BY JIM BUTLER
Even while he was attacking his friend Walter Bob Feston, practically accusing him of being possessed by the Devil, Jackie Barron knew that he was out of control, sounding like a revival preacher he once heard, calling down hellfire and damnation. It was not like him.
Jackie went to church, of course. Going to church and loving Jesus was taken for granted in Cherokee, Tennessee; it was like eating supper, or loving your mother. Being a good person just naturally meant going to Sunday School in the church basement at nine o’clock on Sunday morning, then going upstairs for the sermon at ten o’clock, and—this was mostly women—going to Prayer Meeting on Wednesday night.
Jackie did all that, but he sure never went around talking about God and Jesus all the time – or any of the time.
He didn’t have a clear picture of Heaven—angels and harps and clouds didn’t really sound like all that much fun—but he had a clear picture of Hell in his mind. Brother Jennings preached about Hell a lot, and the way he described it—just as clear as if he’d been there—it was all horrible fires that burned your feet, and having sores all over your face, and everybody screaming “I’m sorry!” after it was already too late. Jackie knew he would do pretty near anything not to go there.
Still, that didn’t really explain why Jesus and the Devil and everything just seemed to take him over that day at Walter Bob’s house. He’d gone there to trade comic books, the way he always did. He had read his new Captain Marvel and Submariner and The Torch enough times, and he knew Walter Bob would have the new Superman, and Plastic Man, and Wonder Woman—who was darn good for a girl, although Jackie wouldn’t ever want anybody to see him buying one.
When they finished, Walter Bob didn’t want Jackie to leave. Jackie knew that was because Walter Bob didn’t have too many friends—maybe not any others. He was funny-looking and he was the only kid in sixth grade—maybe the only kid in town —who wore glasses, and the other kids made fun of him.
Jackie thought he was okay, and sometimes they played checkers together. The truth was, Jackie kinda liked being somebody’s only friend, and he liked it that Walter Bob looked up to him—the way Jackie looked up to Eddie Garrett, who was popular and tough and already doing stuff with girls.
“Wait a minute,” Walter Bob said. “Don’t go yet. I heard a real good joke from my cousin and I’ll tell it to you. You want to hear it?”
“Okay,” Jackie said. ” Go ahead.”
Walter Bob, very excited, snickered through his nose and said, “It’s really a riddle, and this is what it is: What was the last thing Jesus said on the cross?”
“I don’t know. What?”
“He said ‘Jesus Christ that stings!'”
Walter Bob laughed his laugh that sounded like hiccupping. Jackie didn’t laugh. He knew you weren’t supposed to make jokes about Jesus. Walter Bob knew it too, because he took one look at the darkness on Jackie’s face and stopped laughing.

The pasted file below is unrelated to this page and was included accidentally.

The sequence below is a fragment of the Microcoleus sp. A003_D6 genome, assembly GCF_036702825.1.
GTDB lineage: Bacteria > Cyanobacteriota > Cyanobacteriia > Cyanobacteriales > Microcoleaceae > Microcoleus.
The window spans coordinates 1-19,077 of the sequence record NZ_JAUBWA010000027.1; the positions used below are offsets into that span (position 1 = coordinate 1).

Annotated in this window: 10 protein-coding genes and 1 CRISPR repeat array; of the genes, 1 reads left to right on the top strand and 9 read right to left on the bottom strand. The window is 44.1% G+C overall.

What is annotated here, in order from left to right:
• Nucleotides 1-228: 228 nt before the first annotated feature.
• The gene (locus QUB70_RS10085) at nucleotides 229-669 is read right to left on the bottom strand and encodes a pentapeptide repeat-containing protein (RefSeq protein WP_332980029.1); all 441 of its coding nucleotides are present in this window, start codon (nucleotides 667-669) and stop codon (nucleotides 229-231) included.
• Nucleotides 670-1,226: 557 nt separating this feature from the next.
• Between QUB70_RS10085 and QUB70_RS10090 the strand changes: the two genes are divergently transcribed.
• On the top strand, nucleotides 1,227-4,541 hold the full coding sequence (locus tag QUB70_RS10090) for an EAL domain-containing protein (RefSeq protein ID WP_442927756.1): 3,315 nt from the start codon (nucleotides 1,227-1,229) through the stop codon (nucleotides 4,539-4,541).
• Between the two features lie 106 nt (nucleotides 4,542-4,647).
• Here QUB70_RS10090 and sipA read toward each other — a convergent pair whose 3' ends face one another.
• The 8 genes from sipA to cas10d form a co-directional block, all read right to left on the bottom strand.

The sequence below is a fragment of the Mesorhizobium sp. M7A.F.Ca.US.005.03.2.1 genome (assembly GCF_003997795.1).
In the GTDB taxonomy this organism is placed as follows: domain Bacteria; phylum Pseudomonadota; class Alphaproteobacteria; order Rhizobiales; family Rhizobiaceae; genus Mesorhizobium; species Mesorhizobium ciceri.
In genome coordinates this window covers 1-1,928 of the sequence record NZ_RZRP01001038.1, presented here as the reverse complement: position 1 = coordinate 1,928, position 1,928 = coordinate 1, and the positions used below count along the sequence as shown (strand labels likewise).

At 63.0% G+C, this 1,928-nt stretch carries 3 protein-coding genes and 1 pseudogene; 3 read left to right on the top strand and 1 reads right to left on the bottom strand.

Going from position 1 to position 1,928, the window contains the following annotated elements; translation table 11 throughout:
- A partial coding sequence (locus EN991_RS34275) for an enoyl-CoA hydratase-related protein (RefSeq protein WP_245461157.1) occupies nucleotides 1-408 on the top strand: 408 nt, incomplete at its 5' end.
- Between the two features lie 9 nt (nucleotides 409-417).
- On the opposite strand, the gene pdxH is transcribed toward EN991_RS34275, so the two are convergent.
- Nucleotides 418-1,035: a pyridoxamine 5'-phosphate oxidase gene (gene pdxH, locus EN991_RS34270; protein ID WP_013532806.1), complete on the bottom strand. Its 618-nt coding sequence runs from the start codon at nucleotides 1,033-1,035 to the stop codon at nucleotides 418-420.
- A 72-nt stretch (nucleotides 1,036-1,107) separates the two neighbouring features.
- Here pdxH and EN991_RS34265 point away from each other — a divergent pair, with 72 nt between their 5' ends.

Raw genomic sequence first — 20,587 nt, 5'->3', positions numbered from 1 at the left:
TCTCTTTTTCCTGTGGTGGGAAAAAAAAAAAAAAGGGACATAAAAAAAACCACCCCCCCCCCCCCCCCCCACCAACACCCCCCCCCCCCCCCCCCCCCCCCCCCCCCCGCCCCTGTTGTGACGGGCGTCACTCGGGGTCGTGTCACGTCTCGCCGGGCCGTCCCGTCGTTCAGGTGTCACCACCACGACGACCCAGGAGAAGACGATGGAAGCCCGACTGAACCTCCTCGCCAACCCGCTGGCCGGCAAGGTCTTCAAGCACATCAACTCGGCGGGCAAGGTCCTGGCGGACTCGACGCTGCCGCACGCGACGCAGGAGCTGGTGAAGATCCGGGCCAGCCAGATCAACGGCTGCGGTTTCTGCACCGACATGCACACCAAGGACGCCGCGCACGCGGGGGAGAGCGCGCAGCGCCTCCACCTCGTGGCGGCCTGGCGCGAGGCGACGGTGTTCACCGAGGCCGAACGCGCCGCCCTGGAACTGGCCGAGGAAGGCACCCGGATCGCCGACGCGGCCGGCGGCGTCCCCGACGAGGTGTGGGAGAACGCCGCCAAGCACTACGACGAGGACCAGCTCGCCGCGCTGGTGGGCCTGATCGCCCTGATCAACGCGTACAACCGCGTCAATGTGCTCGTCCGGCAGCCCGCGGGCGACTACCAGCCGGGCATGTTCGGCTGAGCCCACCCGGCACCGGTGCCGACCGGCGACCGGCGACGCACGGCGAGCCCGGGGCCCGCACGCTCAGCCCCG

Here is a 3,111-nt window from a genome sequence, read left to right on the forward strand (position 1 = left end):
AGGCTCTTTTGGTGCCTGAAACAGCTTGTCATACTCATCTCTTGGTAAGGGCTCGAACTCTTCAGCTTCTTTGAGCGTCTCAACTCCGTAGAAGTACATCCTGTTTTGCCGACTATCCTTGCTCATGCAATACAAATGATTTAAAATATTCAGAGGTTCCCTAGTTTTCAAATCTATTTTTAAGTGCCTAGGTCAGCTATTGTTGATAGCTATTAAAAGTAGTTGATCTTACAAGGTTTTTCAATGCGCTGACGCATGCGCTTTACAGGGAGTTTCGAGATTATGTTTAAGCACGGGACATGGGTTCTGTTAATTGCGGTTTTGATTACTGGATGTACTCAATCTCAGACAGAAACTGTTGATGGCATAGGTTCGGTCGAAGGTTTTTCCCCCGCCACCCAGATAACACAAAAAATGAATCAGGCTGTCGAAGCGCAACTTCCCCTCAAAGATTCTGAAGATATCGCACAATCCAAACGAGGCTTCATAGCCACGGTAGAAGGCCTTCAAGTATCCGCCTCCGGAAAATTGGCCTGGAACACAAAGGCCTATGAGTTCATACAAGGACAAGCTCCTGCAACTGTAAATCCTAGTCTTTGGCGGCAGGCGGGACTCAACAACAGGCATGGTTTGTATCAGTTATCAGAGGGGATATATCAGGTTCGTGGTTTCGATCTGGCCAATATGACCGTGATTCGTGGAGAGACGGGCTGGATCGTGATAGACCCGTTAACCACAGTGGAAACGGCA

“Walter Bob … how could you tell that? You go to church, your mama sings in the choir … and you took the name of the Lord in vain. You made fun of Jesus!”
Jackie could tell by the look on his face that Walter Bob knew he was in trouble, but he was surprised by the panic in his friend’s voice.
“I didn’t think about it that way, Jackie. I’m sorry! I shouldn’t of told that, and I never will again! You’re not mad at me, are you? Don’t be mad.”
Jackie knew what it was like to be afraid of what grownups might say about something, but this was the first time anybody ever looked at him and looked scared.
It felt strange. It didn’t feel bad.
“Will you tell your mother and Brother Jennings or do I have to?” he said. “If you don’t tell – and I don’t, either – it’s the same as lying. I can’t lie for you, Walter Bob – that’s a sin, too. And I don’t know if we can be friends any more. Maybe you should just take back your comic books and give me mine. You said a joke about Our Lord Jesus Christ!”
There were tears behind Walter Bob’s thick glasses now. He got up from the washtub he’d been sitting on and fell on his knees next to Jackie.
“Please don’t be mad at me, Jackie! I’m sorry! I’ll beg God to forgive me; I’ll pray on my knees all night; I’ll put all my allowance money and my lawn-mowing money in the church basket next Sunday. Please don’t tell! I’ll do whatever you think I ought to do. I’m ashamed, Jackie!”
Jackie had never known a feeling like this before. Somebody was begging him for something. Somebody was on his knees to him. He could dispense mercy. Or not.
“Get on up, Walter Bob,” he said finally. “If you beg Jesus to forgive you … and you read a chapter of the Bible every night … I know He will. He’s merciful. I maybe can’t be your friend for a while, but I won’t tell anybody. And you can keep those comic books. You just need to be all clean with God before the next ones come out.”
Walter Bob, his swallowed sobs jerking his chest in tiny spasms, took Jackie’s hand and held it tightly. “I promise!” he said. “I hope I die if I ever say anything like that again. Just please don’t stop being my friend. Please.”
Jackie put his free hand on the other boy’s shoulder and said “He forgave the people who crucified Him; I know He’ll forgive you. And I will, too.”
Jackie took the comic books he had traded his for, and walked slowly home, thinking about what just happened. He was surprised because the more he thought, and remembered, the more he didn’t feel good about it any more. Not at all.